Personally, I always fish worms head down now. Back when I used to experiment, I always found the head down out fished tail down. It makes sense, as head down creates a lot more movement.

I've gone to circle hooks on 4 inch worms, trout beads,  and roe bags (when fishing bait is allowed). Circles don't work well with 6 inch worms or roe chunk in my experience,  but with beads and 4 inch worms they make a world of difference. On the worms I use a size 1 gammy, on beads I use a size 4.

With circle hooks, I hook up at least 50% more fish on beads, and my landing rate is typically about 90% overall now as a whole (worms/ beads/ bags). In a good year with standard hooks I sit around 75% landing rate, bad years 60%.

The rod is definitely beautiful. Another wonderful Dave Barnes build!
Logged

Every Day

  • Old Timer
  • *****
  • Offline Offline
  • Posts: 2256
Re: I've Started Another Blog... Catalogue and Conquer - Winter 2020
« Reply #24 on: June 11, 2020, 10:51:40 PM »

I should also mention that I dabbled a lot with circles on spoons. I found that on early season fish or summer runs,  they worked extremely well. They also work very well on browns and bulls. Any fish that hit hard and turn with it really. The key is they need to turn.

On picky late season fish, or when I'm not fishing metal on the swing (as in twitching them, rolling them, or retrieving them) I'll stick with sickle style. You tend to miss fish a lot on circles when they are just nipping it/ swiping it/ mouthing it.
Logged

Snagly

  • Full Member
  • ***
  • Online Online
  • Posts: 61
Re: I've Started Another Blog... Catalogue and Conquer - Winter 2020
« Reply #25 on: June 12, 2020, 12:43:01 AM »

Those are crazy high hookup and landing rates on beads. How far up are you pegging your bead? (I'm a 1" - 1 1/4" incher myself.) My theory on beads is that the fish are sucking them in (inhaling), tasting and spitting (exhaling) in one or two breathing cycles lasting 2 seconds tops. The pegged bead is in their mouths (the hook as well, or just outside) and they turn their head to taste/spit, on the way out, the combination of the turned head and the fisherman beginning his hookset causes the hook to embed just inside/outside the jaw. (Or the fish hooks itself on the turn.) You do much more sight fishing than I. I'd be very interested in what you actually see as opposed to what I think happens.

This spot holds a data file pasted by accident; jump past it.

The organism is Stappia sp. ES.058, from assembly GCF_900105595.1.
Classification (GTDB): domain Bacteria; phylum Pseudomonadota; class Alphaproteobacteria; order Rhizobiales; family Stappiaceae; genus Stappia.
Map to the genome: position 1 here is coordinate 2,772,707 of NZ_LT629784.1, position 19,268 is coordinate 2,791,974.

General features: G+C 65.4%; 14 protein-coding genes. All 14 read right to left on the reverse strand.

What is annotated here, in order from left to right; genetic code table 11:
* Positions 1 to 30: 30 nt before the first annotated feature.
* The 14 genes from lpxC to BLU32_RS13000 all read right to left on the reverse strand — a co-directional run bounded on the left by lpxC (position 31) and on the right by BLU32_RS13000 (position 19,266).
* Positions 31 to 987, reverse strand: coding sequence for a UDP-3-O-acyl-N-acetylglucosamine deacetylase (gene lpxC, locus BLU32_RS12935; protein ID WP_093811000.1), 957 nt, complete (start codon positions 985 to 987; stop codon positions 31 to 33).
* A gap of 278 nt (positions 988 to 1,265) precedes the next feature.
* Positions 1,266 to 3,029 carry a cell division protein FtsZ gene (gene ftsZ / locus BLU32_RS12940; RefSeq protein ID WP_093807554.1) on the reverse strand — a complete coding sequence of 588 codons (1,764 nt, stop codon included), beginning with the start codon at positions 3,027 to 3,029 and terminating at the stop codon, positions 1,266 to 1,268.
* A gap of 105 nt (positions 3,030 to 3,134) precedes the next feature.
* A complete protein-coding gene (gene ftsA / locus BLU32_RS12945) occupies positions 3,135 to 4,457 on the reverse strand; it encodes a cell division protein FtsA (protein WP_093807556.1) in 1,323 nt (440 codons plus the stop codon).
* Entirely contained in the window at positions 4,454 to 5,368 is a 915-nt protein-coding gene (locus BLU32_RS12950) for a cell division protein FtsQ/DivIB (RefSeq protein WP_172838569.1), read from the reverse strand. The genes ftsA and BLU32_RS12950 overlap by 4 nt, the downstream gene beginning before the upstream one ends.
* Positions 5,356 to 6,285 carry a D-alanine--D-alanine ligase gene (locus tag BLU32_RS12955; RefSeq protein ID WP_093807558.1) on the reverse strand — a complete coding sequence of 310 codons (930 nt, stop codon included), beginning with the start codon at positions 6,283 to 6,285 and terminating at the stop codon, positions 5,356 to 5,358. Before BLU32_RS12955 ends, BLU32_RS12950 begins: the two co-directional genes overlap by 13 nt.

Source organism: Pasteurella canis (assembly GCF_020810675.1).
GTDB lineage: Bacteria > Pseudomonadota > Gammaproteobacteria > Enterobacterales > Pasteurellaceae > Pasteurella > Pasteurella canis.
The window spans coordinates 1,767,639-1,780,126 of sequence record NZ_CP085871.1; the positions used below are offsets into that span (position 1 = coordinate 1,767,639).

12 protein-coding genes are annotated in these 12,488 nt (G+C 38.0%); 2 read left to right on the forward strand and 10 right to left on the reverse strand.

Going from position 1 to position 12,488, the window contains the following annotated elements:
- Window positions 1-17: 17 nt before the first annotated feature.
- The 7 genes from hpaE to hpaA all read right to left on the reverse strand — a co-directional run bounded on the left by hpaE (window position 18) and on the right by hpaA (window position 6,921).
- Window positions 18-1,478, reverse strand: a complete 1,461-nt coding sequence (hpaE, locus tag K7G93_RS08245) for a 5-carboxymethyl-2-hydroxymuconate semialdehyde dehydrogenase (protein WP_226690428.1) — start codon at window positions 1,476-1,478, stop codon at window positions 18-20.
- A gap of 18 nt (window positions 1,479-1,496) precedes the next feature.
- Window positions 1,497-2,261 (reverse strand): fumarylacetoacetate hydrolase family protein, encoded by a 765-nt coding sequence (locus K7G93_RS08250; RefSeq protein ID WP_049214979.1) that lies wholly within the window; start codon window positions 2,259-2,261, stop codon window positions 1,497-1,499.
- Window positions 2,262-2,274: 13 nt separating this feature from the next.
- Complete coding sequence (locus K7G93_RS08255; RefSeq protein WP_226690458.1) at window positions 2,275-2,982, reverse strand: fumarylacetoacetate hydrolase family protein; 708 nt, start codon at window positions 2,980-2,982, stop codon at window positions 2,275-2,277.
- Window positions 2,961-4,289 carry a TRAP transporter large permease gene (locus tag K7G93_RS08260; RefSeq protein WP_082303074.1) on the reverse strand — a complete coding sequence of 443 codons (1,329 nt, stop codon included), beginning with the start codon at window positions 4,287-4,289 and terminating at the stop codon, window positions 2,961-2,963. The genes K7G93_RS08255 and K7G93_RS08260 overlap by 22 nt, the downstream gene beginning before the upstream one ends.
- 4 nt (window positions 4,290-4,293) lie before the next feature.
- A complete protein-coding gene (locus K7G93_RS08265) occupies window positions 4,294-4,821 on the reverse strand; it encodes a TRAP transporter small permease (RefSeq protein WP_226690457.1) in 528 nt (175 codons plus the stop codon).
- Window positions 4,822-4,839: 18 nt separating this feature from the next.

And just to be clear, you aren't setting when fishing the circle hooks: you're just reeling up tight? (This is why I couldn't fish circle hooks on spoons. I've got 30 years experience in slamming the rod back every time I feel a strike (or some other disturbance in the Force).

Finally, a #4 Gami octopus can be a tiny creature depending on the style you select. Can you provide a product number for that critter?

As always, tight lines and skinned palms!
Logged
"No more than four" to limit our impact on wild fish

redside1

  • Sr. Member
  • ****
  • Offline Offline
  • Posts: 256
Re: I've Started Another Blog... Catalogue and Conquer - Winter 2020
« Reply #26 on: June 12, 2020, 09:51:01 AM »

Personally, I always fish worms head down now. Back when I used to experiment, I always found the head down out fished tail down. It makes sense, as head down creates a lot more movement.

if you were old enough to have fished way back in the day when you could fish a rig with multiple hooks, you have known this was the deal.
At one time a common rubber worm rig was fished heads up with your hooks tied in tandem with a hook on the head and one closer to the tail. A pair of 2/0 or 3/0 Mustad 92553 or 92554 were commonly fished back then since there was no Owner or Gamakatsu or even Eagle Claw Lazer sharps in the market place.
Many more times than not when you landed a steelhead the top hook in the head of the rubber worm was in the mouth and the tail hook was hanging outside just flapping around.
I have fished this way ever since the province made it "single barbless hook back in the 1980's   
I don't think the comment on head down creates more movement is really a driving factor. In gin clear slow water the rubber worm doesn't appear to wiggle around much at all.
At least from my observation over the years.
Logged

Every Day

  • Old Timer
  • *****
  • Offline Offline
  • Posts: 2256
Re: I've Started Another Blog... Catalogue and Conquer - Winter 2020
« Reply #27 on: June 12, 2020, 01:39:14 PM »